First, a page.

Blogging tools and the future of your organisation’s website

At w00tonomy, we’re fascinated by the endless possibilities of blogging tools.  While we are able to carry out all singing, all dancing Rolls-Royce-and-caviar redesigns, we think they’re not right for all organisations.

In fact many would be better off building their websites on cost-effective open source blogging tools like WordPress rather than spending tens of thousands of pounds on bespoke solutions. There is nothing particularly radical in this. The sites of both No 10 Downing Street and the Wales Office were built on WordPress.

WordPress is easy to use, flexible and comes with an awe-inspiring array of plugins that will keep your site ahead of the curve. The plugins are simple to install and, among many other things, allow you to optimise your site for search engines, link up all your social networking activity and boost traffic. Also, a WordPress site does not need to look like a blog. It can have a professional design and all the functionality that makes it so powerful.

This site is built on WordPress (though this is supposed to look like a blog) and we are performing a WordPress migration for a client at the moment.

But it’s not just about saving money. Clients who go down this route can spend their money on making their messages more interesting to their target audiences – thus making that spend work harder. 

Our bearded Content Marketing Director, Stewart Kirkpatrick, was recently quoted in a Sunday Herald piece about blogging journalists on the importance of content in making a site work:

 “Attracting an audience is not so easy. You need to make sure the content is frequently updated, that you’re saying something unique and reaching out to [others].”

(Stewart also recently wrote a piece for journalism.co.uk on the plight of Scotland’s papers and the need for them to improve their content and websites.)

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Se7en deadly sins of online – WRATH

We are uncovering w00tonomy’s take on the se7en deadly sins and the virtues of Content Marketing. These are the vices we’ve seen drag businesses into the express elevator to redesign hell. Going down!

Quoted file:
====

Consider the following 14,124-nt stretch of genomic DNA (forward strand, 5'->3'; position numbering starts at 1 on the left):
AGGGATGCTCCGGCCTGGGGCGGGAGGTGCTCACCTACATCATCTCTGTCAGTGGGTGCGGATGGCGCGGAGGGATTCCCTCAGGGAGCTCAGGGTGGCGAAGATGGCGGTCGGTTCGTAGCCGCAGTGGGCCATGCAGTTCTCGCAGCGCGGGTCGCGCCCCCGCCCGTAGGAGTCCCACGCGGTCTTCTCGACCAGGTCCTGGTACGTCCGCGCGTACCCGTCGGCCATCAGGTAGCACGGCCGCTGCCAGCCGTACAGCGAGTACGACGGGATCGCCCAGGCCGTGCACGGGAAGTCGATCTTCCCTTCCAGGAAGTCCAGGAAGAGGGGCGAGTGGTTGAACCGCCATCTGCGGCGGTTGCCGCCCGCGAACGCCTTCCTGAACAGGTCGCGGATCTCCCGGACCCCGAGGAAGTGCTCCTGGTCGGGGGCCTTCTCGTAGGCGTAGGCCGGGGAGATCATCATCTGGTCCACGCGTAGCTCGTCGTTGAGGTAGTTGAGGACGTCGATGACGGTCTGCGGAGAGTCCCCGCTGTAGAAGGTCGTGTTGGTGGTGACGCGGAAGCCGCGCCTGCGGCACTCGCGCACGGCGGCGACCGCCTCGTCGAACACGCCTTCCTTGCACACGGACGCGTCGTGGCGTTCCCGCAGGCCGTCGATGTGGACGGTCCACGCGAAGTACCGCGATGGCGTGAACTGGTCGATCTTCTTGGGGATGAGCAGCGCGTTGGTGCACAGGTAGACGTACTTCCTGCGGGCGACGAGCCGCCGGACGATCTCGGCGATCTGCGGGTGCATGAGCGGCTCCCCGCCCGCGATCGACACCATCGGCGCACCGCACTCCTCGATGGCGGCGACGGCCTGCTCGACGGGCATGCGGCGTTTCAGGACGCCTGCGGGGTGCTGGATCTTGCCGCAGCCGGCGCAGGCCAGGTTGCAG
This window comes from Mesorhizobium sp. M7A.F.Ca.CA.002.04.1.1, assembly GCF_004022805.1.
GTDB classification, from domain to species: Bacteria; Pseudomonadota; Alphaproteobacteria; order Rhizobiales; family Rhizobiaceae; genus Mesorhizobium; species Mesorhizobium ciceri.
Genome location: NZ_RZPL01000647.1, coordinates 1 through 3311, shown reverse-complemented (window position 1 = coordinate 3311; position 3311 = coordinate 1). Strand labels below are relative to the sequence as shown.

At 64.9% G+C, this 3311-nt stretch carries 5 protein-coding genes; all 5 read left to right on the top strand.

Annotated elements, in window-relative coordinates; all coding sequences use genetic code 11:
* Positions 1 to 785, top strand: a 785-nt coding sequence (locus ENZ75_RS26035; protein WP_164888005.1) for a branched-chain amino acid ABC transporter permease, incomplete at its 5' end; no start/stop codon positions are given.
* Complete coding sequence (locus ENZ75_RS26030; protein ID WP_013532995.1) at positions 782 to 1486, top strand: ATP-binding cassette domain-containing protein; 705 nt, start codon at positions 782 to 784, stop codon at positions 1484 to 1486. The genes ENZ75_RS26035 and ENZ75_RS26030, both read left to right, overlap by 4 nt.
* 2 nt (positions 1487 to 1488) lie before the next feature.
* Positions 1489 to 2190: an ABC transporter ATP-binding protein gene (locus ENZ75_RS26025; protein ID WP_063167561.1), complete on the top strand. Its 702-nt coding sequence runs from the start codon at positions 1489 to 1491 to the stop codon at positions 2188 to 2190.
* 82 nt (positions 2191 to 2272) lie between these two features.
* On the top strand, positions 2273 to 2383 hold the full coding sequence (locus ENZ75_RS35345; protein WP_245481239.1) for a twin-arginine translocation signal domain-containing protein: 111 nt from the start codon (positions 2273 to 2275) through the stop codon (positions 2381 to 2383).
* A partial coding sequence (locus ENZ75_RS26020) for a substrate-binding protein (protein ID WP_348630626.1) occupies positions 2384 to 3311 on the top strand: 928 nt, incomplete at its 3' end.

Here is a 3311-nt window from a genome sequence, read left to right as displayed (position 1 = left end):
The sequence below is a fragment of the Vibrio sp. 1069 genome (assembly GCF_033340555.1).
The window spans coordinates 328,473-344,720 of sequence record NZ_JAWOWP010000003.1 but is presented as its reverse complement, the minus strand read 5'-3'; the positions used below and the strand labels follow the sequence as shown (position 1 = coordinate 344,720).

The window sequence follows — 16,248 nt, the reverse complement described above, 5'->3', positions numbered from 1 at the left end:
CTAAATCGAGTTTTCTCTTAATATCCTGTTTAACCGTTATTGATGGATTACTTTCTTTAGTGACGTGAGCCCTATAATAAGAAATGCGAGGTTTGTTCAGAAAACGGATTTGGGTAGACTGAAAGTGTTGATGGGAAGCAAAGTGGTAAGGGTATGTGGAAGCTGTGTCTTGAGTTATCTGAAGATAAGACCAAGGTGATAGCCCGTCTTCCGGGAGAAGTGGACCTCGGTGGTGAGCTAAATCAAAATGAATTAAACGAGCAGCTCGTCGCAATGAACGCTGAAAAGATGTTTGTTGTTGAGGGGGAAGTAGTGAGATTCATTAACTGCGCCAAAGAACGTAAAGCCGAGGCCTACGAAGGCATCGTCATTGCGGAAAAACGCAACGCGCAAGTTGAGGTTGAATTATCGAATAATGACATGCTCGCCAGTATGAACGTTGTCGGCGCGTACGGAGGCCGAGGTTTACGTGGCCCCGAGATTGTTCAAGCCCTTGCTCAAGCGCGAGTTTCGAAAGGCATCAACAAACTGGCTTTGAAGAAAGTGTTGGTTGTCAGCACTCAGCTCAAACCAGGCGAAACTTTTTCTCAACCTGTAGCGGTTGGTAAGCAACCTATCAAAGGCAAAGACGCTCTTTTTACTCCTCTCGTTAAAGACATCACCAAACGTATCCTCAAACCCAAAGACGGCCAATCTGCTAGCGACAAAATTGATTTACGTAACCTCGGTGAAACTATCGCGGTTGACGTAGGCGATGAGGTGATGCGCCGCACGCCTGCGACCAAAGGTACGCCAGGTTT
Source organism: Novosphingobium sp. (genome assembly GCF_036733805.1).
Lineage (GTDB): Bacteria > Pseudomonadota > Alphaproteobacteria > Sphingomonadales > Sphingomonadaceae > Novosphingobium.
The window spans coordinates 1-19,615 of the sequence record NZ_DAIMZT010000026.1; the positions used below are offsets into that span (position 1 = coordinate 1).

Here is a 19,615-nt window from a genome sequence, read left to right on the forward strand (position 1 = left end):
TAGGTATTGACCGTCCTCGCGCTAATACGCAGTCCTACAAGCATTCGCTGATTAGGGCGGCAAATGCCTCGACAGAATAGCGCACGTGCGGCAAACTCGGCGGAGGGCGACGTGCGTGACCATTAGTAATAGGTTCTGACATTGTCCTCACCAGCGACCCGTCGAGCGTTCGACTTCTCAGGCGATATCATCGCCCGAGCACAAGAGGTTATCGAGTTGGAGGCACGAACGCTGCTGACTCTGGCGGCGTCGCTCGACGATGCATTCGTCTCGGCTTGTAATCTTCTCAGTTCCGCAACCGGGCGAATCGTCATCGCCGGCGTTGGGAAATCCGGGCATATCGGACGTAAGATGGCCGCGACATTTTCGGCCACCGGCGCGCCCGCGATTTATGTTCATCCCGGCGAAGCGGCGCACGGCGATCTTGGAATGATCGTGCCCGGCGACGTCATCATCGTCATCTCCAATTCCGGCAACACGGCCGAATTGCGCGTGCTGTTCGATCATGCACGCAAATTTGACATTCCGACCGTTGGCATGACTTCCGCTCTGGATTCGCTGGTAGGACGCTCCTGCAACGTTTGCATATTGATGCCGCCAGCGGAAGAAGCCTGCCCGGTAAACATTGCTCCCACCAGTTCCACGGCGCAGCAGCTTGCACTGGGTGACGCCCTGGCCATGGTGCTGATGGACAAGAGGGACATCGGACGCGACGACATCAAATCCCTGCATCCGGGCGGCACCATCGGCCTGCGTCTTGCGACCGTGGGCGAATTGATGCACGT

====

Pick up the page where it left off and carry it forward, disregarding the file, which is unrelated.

WRATH – blaming the customer for not caring

The last sin in our series happens when all that excitement over your site launch is a distant memory and you start to hear the murmurings of another site redesign. The lack of post launch editorial planning has started to destroy that great design that you agonised over. As the content has been lumped onto the site the usability has been lost and customers complain that they can’t find the information they need. The analytics which were a key part of your business case to support the site development budget have become just another spreadsheet of numbers that are reported each month – no follow-up action and no progress. And a recent customer survey that you ran online your customers say that they find your competitor’s site better and easier to use.

This is when the defensive rage starts to kick-in. The problem is not yours, it’s the customers. They don’t really understand your business; there are very few people interested in your content and it is very dry and uninspiring so it is not surprising nobody wants to read it. And finally your customers don’t really like to use net anyway. Over the years we at w00tonomy have heard all of these. If any of these are true then you should probably question why you built a site in the first place.

The reality is that away from the jargon and Internet speak, carrying out your business online is no different from any other aspect of what you do – it has to be audience focused. People want things that add value to their lives. People like stories and dislike advertising. People like to build trust through relationships over time. People like to learn through interaction. People like to be in control and not be interrupted. What makes online so different is that it condenses all of these experiences onto a single screen.

This why we at w00tonomy are driven by the belief that “every business has story to tell each one of its customers” and why it is the most effective and only way to build long-term relationships online.